An ecological risk assessment framework for effects of onsite wastewater treatment systems and other localized sources of nutrients on aquatic ecosystems
Date of Original Version
An ecological risk assessment framework for onsite wastewater treatment systems and other localized sources of nutrients is presented, including problem formulation, characterization of exposure, characterization of effects, and risk characterization. The framework is most pertinent to the spatial scale of residential treatment systems located adjacent to small ponds, streams, or lagoons and some parts of shallow estuaries. Freshwater and estuarine ecosystems are distinguished based on differences in nutrient dynamics. Phosphorus exposure is the major determinant of phytoplankton production in most North American lakes. Nitrate can be directly toxic to aquatic biota such as amphibians. In shallow estuaries or lagoons, nitrogen is the primary stressor, which can be directly toxic to vegetation or can interact with biota to produce secondary stressors (limited light penetration, oxygen limitation, reduction in habitat, or reduction in forage vegetation or prey). Algal production, macrophyte production, fish community abundance and production, benthic community abundance and production, and amphibian community abundance and production are examples of risk assessment endpoint properties. Models and measurement methods for the characterization of exposure and effects are discussed, as well as sources and quantification of uncertainty. Example weight-of-evidence tables are presented for failure scenarios involving traditional and emerging onsite wastewater system technologies.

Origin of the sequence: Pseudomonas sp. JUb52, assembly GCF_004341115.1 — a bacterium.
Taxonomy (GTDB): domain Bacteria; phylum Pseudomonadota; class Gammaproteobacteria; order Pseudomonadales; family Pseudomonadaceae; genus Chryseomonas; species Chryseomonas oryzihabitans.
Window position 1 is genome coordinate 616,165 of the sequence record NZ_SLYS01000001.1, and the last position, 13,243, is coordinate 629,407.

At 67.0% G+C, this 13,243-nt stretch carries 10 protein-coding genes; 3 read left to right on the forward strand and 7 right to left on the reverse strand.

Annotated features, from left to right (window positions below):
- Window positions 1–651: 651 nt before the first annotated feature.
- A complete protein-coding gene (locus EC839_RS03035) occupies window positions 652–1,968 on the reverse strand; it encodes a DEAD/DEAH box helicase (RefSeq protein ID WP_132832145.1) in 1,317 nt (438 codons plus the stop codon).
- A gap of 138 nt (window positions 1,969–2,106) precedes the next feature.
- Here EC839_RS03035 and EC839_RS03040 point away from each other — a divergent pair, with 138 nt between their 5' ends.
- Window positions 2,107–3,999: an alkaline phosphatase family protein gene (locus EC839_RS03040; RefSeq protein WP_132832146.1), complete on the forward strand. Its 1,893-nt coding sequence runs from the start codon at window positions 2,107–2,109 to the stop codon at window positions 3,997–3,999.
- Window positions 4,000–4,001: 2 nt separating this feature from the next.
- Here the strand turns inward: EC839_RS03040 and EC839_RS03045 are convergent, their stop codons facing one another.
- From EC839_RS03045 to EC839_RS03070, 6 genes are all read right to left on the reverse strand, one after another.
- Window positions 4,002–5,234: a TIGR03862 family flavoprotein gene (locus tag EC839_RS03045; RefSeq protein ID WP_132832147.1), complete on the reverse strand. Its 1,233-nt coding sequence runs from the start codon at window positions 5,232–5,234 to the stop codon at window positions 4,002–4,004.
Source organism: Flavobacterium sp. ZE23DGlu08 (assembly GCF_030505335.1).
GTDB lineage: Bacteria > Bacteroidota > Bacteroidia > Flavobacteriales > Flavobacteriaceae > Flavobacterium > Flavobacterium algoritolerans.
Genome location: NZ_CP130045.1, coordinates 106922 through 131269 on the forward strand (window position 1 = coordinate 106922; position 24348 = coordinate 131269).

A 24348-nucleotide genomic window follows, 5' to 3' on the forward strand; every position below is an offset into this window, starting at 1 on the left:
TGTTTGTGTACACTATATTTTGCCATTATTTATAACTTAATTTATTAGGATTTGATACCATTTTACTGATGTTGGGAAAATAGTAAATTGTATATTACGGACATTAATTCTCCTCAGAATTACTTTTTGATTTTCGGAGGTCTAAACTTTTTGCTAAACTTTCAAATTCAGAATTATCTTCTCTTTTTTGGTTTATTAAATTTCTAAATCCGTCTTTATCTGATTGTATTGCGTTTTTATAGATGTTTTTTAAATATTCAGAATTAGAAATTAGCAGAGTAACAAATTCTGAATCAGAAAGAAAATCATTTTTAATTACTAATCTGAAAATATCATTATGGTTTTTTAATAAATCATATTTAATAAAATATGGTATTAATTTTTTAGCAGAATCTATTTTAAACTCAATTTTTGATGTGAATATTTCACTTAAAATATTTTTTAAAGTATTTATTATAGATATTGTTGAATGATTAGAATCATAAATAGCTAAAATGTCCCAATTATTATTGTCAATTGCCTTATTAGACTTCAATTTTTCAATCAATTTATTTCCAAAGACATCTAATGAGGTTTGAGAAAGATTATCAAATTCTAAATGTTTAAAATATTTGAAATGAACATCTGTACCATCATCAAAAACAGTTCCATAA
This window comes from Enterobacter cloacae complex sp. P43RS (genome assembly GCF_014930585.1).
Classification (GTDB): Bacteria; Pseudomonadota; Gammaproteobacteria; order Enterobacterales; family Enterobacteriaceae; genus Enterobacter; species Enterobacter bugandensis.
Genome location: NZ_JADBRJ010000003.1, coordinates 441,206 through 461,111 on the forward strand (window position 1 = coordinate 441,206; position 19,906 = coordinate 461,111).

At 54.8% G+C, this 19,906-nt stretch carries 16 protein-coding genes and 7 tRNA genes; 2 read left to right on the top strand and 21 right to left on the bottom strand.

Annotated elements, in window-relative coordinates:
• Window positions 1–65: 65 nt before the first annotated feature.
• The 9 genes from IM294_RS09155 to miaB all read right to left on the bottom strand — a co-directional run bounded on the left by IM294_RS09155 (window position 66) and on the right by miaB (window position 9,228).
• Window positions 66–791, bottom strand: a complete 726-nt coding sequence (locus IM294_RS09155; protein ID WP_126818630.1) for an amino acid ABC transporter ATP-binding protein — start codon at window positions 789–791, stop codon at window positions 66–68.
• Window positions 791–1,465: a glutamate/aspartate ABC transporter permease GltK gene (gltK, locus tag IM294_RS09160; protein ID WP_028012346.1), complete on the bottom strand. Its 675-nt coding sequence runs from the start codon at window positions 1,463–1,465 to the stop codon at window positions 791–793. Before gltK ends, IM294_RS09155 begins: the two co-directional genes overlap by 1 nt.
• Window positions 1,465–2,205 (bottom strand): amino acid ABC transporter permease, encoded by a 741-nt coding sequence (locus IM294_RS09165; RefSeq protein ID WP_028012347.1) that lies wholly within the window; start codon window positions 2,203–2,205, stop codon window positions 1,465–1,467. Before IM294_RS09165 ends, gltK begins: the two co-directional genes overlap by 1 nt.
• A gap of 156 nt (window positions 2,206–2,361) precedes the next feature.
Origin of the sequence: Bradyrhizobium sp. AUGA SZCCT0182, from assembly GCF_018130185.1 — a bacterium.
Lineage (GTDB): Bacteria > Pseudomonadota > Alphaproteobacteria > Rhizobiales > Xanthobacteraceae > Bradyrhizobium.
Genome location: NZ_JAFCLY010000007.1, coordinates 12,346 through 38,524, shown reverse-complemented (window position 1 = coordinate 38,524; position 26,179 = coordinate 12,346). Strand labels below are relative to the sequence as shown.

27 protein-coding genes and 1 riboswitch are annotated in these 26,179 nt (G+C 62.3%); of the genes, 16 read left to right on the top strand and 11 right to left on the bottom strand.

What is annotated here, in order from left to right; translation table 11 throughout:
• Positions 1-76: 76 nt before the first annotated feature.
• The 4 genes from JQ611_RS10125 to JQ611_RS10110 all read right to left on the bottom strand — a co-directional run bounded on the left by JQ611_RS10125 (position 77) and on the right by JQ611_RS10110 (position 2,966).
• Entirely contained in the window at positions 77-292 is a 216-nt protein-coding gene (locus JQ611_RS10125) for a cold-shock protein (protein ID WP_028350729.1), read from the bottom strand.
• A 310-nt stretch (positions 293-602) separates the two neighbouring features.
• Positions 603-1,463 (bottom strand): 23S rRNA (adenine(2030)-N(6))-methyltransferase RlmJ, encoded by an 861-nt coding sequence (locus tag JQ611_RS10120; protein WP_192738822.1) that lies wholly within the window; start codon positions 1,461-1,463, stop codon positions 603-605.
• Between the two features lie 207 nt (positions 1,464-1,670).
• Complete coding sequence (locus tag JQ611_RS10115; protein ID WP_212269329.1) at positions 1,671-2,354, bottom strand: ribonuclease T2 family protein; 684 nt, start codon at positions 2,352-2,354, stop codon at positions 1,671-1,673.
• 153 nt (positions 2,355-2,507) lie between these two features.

Publication Title, e.g., Journal
Human and Ecological Risk Assessment
Efroymson, Rebecca A., Daniel S. Jones, and Arthur J. Gold. "An ecological risk assessment framework for effects of onsite wastewater treatment systems and other localized sources of nutrients on aquatic ecosystems." Human and Ecological Risk Assessment 13, 3 (2007). doi: 10.1080/10807030701341142.